Covariates and Outcomes

Demographic information including age, gender, history of chronic alcohol intake and gallstone disease was obtained. On admission, vital signs including temperature, pulse, blood pressure, respiratory rate, and lab investigations such as white blood cell count (WBC), random blood sugar (mg/dl), and C-reactive protein (CRP, mg/L) were recorded. Ranson’s score at admission was calculated using biochemical and clinical parameters. We did not calculate the Ranson’s score at 48 hours, as we preferred the ability to predict who would have severe AP without having to wait two days for an elevated Ranson’s score. In conjunction with Ranson’s score at admission, presence of systemic inflammatory response syndrome (SIRS) was identified on the basis of the following parameters: temperature, pulse, respiratory rate, and white blood cell counts (10). Contrast enhanced CT of the abdomen was obtained on day fifth of symptom onset. Based on clinical evaluation by the attending surgeon, patients were started on prophylactic antibiotics prior to any form of imaging. Both local and systemic complications were recorded.

Ranson’s score was utilized to demonstrate biochemical severity and CTSI was used to grade radiological severity. Hence, a comprehensive triumvirate assessment was made combining clinical and biochemical (SIRS and Ranson’s score) and radiological findings (CTSI score). Ranson’s score more than 3 was considered as severe (4), and CTSI more than 7 was considered severe (5).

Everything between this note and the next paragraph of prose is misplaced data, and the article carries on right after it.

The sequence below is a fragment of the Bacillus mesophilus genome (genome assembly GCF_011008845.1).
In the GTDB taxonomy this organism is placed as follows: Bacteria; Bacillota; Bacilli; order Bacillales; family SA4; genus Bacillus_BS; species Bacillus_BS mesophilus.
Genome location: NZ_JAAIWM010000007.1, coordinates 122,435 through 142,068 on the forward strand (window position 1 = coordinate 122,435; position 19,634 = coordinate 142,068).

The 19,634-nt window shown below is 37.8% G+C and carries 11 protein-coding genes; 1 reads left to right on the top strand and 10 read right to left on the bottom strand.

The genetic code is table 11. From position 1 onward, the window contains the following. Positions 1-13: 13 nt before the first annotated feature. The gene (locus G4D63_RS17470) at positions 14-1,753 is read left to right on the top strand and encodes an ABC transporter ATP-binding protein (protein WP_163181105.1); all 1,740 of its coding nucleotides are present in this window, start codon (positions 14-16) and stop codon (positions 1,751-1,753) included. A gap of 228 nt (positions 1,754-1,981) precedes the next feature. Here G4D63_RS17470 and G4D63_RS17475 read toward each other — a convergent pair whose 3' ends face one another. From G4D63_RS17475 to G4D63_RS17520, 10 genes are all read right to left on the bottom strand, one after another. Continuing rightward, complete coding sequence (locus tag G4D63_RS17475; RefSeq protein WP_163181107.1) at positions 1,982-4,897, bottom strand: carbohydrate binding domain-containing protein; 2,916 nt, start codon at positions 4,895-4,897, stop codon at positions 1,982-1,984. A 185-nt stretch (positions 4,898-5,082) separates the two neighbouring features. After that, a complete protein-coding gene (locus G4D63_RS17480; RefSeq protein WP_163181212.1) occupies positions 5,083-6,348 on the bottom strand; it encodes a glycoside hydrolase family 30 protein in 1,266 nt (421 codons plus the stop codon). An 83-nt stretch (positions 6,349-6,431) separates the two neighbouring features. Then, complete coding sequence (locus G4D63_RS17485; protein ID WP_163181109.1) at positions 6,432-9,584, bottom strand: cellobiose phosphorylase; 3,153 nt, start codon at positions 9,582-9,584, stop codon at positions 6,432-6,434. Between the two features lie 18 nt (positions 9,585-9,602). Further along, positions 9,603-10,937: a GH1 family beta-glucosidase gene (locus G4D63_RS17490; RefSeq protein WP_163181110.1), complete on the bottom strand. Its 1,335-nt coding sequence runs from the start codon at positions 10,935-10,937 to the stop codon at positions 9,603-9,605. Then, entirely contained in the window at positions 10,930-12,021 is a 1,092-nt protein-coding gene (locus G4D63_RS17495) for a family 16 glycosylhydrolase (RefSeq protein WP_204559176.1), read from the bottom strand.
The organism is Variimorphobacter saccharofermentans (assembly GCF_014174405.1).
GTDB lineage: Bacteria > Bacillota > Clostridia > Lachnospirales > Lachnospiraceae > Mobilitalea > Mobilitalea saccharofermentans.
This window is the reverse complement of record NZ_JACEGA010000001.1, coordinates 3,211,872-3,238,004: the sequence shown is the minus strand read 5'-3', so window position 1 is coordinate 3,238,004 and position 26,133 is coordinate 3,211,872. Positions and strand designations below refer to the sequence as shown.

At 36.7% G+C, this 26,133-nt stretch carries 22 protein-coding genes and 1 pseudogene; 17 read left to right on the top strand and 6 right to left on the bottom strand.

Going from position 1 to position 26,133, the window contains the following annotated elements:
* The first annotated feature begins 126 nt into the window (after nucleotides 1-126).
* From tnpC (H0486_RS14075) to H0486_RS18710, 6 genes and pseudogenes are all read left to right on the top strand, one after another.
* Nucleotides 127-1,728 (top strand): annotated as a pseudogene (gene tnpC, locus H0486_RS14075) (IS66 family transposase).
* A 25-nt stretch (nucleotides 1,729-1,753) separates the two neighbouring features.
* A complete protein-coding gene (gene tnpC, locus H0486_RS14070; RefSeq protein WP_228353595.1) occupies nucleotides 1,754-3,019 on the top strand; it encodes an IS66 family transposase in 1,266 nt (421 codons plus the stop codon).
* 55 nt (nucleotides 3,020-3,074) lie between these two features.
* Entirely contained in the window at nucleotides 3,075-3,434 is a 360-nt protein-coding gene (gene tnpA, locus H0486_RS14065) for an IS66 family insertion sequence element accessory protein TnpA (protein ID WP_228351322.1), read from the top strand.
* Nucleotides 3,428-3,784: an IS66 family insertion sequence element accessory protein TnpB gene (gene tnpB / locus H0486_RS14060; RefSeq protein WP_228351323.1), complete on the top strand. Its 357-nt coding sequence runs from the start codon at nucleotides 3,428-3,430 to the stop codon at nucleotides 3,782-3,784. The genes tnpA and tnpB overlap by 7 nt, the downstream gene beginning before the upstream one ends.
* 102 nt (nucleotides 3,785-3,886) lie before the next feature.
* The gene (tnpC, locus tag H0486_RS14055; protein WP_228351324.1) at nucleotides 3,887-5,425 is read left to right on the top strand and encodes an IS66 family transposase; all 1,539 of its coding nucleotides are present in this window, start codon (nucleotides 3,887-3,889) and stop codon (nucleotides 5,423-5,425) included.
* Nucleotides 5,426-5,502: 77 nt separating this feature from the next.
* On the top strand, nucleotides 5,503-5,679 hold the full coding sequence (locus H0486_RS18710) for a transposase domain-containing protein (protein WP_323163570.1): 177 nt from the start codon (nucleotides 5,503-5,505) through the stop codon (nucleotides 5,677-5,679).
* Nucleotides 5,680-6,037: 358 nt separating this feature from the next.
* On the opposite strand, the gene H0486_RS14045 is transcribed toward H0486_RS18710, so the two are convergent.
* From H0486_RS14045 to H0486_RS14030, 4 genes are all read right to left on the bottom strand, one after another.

The main outcomes of this study included mortality, rate of intervention and presence of parenchymal necrosis. Intervention included any form of surgical or percutaneous intervention that the patient underwent during the in-patient course. The proportion of pancreatic necrosis was broken down into involvement of less than and more than 30% of the parenchyma on imaging.

Statistical Analysis

Continuous variables were represented as median with range, and categorical variables were represented as frequency with percentages. Categorical variables were analyzed using Pearson Chi square test or Fishers Exact test. All statistical analysis was performed by SPSS (SPSS Inc. Released 2007. SPSS for Windows, Version 16.0. Chicago, SPSS Inc) and significance was defined as p-value less than 0.05.


Patient Demographics

A total of 100 consecutive patients diagnosed with AP were included in the study. Baseline patient characteristics are shown in Table 1.

Factors Associated With Mortality

Ninety-eight patients fell into mild Ranson’s score category, of which 3 died (3%) (Table 2). Only two patients had a severe Ranson’s score and both died (100%). There was a significant association between Ranson’s score and mortality (p= 0.004). Presence of pancreatic necrosis resulted in mortality in five patients (5/42, 12%). There was a significant association between necrosis and mortality (p= 0.022).

There was no association between mortality and the following parameters: SIRS (p= 0.52), CTSI (p= 0.563), inotropic support (p= 0.215), ventilatory support (p= 1), CRP (p= 0.6), random blood sugar (alcoholic pancreatitis, p= 0.31; gall stone pancreatitis, p= 0.14), antibiotic use (p= 0.353), and complications (p= 0.578).

Factors Associated With Pancreatic Necrosis

Among those who developed SIRS, 49% had pancreatic necrosis, whereas among those that did not have SIRS, only 18% had necrosis (Table 3). SIRS was more commonly associated with necrosis (p= 0.006). All patients who had a severe CTSI score > 7 had necrosis (21/21, 100%, p< 0.0001). 83% of patients (n= 10/12) who were on inotropic support had pancreatic necrosis. There was a significant relationship between the need for inotropic support and necrosis (p= 0.002).